Friday, February 26, 2010

Reggie's Rules of Social Reciprocity, Part I: Why Reggie Throws A Party

My recent posting of “Reggie’s Rules for Popular Party Guests” was one of the most commented-on pieces I’ve written since I started this blog, and some of my commenters’ feelings ran rather hot on what I had to say.  That’s a good thing, I think, because as I wrote in my inaugural post, one of my goals is to engage you, Dear Reader.  Not for the sport of it, certainly, but because the back and forth can be both interesting and knowledge-enhancing – at least for yours truly.

The Cocktail Party
painted by John Koch, 1956
The New York Historical Society

Two of the commenters on my "Popular Party Guests" posting asked me to share what I believe a host should reasonably expect in return from a guest who has been the beneficiary (sometimes more than once) of a host’s entertainment.  They said, and I paraphrase here, "I have had numerous parties over the years where I have repeatedly invited certain guests who have never invited me to one of their parties, much less had me over for a drink.  Is it reasonable for me to expect that such a guest should return my hospitality in some form?"  This is an excellent subject for discussion, I think, and something that Boy and I have bandied about from time to time, both between ourselves and with our most intimate party-giving friends.  It’s useful to compare notes on these matters.

But before I launch into what I believe are Reggie’s Rules for Social Reciprocity, I think it might be helpful for me first to share what motivates me, as a host, to throw parties and entertain guests.  In other words, Why Reggie Throws A Party:
  1. I’m a “party person” – I like attending parties and I have a good time at them;
  2. I love opening up my house and sharing it with people I like;
  3. I enjoy throwing a party – the organization, the planning, and the execution of it – I have fun doing it;
  4. I like puttin’ on the dawg – bringing out the silver, china, crystal, and linens, and decorating the house;
  5. I take pleasure in giving my friends a good time, feeding them well, providing them with tasty drinks, and making them feel appreciated; in other words, entertaining them;
  6. I am happy seeing my friends enjoying themselves, and being the catalyst for it;
  7. I have the space, stuff, and means to be able to do it, and I enjoy using it and sharing it;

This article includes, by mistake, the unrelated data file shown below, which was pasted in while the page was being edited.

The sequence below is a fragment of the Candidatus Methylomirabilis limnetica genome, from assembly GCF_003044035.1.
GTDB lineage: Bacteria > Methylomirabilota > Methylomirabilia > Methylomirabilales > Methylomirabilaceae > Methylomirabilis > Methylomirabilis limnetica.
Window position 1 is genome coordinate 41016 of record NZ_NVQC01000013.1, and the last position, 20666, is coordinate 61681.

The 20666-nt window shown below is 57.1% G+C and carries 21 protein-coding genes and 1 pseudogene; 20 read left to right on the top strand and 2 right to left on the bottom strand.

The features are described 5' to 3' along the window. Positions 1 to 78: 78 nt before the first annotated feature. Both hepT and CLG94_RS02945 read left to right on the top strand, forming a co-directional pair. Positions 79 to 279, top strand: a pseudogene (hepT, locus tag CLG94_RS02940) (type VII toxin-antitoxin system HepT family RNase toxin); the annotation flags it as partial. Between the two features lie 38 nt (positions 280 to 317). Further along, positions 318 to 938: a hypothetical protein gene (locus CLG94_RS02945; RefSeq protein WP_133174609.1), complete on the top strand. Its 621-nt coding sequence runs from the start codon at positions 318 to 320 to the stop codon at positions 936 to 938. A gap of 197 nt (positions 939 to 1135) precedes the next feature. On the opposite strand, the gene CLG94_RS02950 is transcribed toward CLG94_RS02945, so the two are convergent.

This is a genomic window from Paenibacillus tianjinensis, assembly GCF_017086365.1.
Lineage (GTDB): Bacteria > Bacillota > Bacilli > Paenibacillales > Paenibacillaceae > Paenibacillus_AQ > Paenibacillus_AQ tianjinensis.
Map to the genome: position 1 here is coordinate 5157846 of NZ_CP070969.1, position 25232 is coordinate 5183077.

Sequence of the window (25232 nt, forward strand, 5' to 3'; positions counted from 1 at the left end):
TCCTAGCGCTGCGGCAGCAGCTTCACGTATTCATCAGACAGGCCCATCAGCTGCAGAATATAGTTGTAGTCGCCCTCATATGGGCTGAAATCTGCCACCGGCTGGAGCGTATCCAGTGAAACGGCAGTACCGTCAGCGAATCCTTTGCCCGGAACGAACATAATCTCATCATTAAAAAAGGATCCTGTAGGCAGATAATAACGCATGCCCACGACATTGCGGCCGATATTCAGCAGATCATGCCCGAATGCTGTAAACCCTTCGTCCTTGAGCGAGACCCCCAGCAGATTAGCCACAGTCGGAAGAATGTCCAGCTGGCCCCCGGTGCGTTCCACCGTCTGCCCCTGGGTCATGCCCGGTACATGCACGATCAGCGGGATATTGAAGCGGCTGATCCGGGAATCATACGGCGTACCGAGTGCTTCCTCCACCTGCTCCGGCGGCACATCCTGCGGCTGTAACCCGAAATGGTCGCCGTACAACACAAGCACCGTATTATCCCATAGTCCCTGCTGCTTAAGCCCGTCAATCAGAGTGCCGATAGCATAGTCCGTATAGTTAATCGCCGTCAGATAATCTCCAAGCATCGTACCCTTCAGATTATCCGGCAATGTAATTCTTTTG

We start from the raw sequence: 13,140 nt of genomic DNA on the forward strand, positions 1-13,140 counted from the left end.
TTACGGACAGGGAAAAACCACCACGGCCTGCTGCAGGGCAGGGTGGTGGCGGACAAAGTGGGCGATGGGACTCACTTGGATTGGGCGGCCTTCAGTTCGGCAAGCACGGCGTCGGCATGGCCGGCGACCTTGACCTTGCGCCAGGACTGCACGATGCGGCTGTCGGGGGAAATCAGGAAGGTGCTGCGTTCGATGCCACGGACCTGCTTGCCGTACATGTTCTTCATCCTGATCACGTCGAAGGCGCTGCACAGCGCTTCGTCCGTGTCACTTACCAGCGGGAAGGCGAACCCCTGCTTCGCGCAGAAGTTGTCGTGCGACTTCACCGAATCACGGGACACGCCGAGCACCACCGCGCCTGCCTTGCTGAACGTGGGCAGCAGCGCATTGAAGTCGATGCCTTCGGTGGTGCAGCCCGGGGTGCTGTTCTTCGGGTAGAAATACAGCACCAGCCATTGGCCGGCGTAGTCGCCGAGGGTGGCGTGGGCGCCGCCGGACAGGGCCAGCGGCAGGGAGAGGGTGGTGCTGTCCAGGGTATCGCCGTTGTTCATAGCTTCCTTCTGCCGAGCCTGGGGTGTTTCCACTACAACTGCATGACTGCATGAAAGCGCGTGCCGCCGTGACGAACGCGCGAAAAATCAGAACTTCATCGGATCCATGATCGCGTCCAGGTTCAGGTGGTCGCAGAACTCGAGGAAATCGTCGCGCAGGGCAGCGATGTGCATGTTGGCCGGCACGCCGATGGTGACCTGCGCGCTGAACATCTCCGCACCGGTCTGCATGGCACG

8. I’m good at it, it comes easily to me; and
  9. It increases the likelihood of my being invited to my guests’ parties in the future.
Did you notice the first and last motivating factors?  I like attending parties, whether my own or other’s, because they are fun!  While throwing a party fulfills my desire to entertain, it also improves the odds that I will be asked to attend parties thrown by those I've entertained, particularly if they've enjoyed attending one of my parties.  Do note the ranking, Dear Reader, as the hope for a return invite sits all the way at the bottom of the list.  But it’s there for a good reason: it’s true!

Remember the old sayings “Give a little, get a little” and “I’ll scratch your back if you scratch mine”?  Well, they apply to entertaining, too.

Don’t get me wrong: a guest is under absolutely no obligation, moral or otherwise, to reciprocate a host’s hospitality if they don’t choose to, particularly if they decide they don’t care for their host all that much.  But, if the guest likes the person who has entertained them, and they wish to maintain a social relationship with them over time, including being asked back to future parties, then the guest must reciprocate the hospitality.  The form of such hospitality is incidental; the obligation is not.

So, to answer my commenters' question: Yes, a host should reasonably expect a well-mannered guest to reciprocate their hospitality at some point, assuming that both host and guest wish to maintain an ongoing social relationship.  Failure to issue a reciprocal invitation, particularly when the guest has been the recipient of the host's hospitality more than once, is a lapse of manners on the part of the guest.  At that point it is then up to the host to decide whether he wishes to maintain the social relationship with said guest by issuing further invitations, out of the goodness of his heart, or to drop them and concentrate his hospitality on other, in some cases more deserving, guests.

But well before a guest is under any obligation to reciprocate their host's hopitality they must first have acknowledged and thanked the host for the hospitality they have enjoyed.  This appears as Rule 14 in "Reggie's Rules for Popular Party Guests" and is also the first rule of "Reggie's Rules for Social Reciprocity."

Rule 1: Within 48 hours of attending a party, guests must contact their hosts and thank them.